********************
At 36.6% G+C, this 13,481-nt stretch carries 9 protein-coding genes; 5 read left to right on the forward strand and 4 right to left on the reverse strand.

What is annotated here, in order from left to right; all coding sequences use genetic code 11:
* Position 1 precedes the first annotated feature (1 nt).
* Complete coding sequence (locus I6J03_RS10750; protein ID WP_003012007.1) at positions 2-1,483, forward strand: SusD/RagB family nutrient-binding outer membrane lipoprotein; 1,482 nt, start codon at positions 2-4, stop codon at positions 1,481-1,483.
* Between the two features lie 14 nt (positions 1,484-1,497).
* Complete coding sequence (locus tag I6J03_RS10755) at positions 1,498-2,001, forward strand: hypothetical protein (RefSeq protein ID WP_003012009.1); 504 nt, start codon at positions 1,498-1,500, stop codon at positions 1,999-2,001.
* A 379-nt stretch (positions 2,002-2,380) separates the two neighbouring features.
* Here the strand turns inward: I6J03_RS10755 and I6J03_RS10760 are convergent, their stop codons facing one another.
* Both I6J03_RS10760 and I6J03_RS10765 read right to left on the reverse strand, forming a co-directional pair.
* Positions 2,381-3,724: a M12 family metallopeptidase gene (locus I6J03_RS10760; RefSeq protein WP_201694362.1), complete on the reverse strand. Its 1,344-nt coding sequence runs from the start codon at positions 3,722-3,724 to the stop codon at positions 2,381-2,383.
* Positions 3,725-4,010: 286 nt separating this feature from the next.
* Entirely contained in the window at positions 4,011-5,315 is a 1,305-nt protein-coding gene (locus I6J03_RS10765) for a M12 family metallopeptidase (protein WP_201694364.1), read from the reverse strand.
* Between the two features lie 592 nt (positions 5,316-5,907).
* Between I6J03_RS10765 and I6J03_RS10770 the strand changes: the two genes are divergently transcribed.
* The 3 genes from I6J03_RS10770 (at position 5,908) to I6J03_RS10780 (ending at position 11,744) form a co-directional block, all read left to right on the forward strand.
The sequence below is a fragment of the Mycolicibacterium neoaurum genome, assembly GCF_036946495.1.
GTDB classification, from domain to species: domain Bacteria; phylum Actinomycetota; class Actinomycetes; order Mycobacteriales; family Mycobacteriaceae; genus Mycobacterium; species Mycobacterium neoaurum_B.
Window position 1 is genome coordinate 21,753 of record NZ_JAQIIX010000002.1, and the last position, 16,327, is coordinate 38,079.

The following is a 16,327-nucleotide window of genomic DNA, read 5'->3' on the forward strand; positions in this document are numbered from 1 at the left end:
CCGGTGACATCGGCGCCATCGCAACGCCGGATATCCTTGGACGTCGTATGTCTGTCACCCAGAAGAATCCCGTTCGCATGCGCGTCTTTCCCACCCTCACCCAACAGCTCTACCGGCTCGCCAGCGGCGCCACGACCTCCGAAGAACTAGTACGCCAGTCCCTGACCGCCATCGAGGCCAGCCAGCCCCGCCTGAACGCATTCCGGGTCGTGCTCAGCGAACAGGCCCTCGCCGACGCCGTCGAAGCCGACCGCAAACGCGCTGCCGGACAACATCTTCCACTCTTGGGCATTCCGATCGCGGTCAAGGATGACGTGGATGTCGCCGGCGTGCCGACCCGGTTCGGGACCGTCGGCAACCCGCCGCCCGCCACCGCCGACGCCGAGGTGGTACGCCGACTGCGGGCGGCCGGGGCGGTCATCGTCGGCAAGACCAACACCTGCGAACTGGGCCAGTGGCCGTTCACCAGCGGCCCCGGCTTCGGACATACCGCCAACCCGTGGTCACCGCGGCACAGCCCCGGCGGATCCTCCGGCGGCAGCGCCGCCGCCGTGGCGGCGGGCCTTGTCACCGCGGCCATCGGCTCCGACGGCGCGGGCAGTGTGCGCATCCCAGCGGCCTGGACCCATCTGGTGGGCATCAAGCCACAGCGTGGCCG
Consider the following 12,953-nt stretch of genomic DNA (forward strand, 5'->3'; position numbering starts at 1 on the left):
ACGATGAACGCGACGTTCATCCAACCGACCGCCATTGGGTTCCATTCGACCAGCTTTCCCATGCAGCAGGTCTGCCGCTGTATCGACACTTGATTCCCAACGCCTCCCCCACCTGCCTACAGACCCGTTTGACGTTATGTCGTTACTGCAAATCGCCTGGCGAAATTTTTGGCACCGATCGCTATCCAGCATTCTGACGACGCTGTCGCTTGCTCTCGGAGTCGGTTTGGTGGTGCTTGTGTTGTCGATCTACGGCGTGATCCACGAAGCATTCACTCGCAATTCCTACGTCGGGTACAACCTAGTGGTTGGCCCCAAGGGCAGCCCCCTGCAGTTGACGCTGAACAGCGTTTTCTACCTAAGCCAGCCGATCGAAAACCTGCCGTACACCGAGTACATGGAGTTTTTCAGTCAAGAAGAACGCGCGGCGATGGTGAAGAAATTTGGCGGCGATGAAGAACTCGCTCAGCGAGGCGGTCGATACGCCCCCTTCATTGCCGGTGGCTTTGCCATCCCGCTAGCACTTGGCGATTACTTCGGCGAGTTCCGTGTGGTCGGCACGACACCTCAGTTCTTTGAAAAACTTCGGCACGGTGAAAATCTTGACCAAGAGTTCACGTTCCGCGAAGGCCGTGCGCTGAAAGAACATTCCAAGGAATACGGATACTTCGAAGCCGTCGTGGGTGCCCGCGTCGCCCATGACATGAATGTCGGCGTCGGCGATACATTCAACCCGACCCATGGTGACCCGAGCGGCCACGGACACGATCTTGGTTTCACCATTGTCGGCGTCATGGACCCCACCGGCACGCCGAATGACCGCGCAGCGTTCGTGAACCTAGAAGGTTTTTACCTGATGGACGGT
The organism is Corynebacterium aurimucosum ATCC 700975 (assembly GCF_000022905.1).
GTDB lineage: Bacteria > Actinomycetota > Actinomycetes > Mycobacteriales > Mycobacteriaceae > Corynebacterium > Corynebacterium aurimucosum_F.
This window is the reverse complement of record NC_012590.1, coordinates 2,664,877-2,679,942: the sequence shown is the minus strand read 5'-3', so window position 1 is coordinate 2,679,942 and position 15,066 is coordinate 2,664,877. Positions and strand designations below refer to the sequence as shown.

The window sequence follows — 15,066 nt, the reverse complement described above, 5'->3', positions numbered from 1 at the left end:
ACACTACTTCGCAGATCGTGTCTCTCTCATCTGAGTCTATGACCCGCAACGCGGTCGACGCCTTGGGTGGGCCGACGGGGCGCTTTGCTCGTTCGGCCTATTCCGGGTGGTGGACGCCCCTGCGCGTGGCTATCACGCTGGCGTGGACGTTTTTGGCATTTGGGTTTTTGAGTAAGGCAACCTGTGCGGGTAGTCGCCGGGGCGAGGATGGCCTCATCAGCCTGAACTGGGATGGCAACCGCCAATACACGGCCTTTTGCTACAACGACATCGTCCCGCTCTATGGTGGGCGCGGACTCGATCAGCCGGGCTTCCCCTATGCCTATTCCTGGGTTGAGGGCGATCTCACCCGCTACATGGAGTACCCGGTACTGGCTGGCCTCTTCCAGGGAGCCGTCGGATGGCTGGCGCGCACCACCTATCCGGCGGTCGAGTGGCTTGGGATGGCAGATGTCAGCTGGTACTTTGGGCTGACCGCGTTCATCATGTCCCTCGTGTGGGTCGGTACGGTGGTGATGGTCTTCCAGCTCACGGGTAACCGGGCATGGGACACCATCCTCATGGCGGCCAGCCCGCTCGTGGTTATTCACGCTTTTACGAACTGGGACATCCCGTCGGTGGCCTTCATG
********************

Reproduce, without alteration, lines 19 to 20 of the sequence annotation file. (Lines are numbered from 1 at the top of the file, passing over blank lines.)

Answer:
The following is a 16,327-nucleotide window of genomic DNA, read 5'->3' on the forward strand; positions in this document are numbered from 1 at the left end:
CCGGTGACATCGGCGCCATCGCAACGCCGGATATCCTTGGACGTCGTATGTCTGTCACCCAGAAGAATCCCGTTCGCATGCGCGTCTTTCCCACCCTCACCCAACAGCTCTACCGGCTCGCCAGCGGCGCCACGACCTCCGAAGAACTAGTACGCCAGTCCCTGACCGCCATCGAGGCCAGCCAGCCCCGCCTGAACGCATTCCGGGTCGTGCTCAGCGAACAGGCCCTCGCCGACGCCGTCGAAGCCGACCGCAAACGCGCTGCCGGACAACATCTTCCACTCTTGGGCATTCCGATCGCGGTCAAGGATGACGTGGATGTCGCCGGCGTGCCGACCCGGTTCGGGACCGTCGGCAACCCGCCGCCCGCCACCGCCGACGCCGAGGTGGTACGCCGACTGCGGGCGGCCGGGGCGGTCATCGTCGGCAAGACCAACACCTGCGAACTGGGCCAGTGGCCGTTCACCAGCGGCCCCGGCTTCGGACATACCGCCAACCCGTGGTCACCGCGGCACAGCCCCGGCGGATCCTCCGGCGGCAGCGCCGCCGCCGTGGCGGCGGGCCTTGTCACCGCGGCCATCGGCTCCGACGGCGCGGGCAGTGTGCGCATCCCAGCGGCCTGGACCCATCTGGTGGGCATCAAGCCACAGCGTGGCCG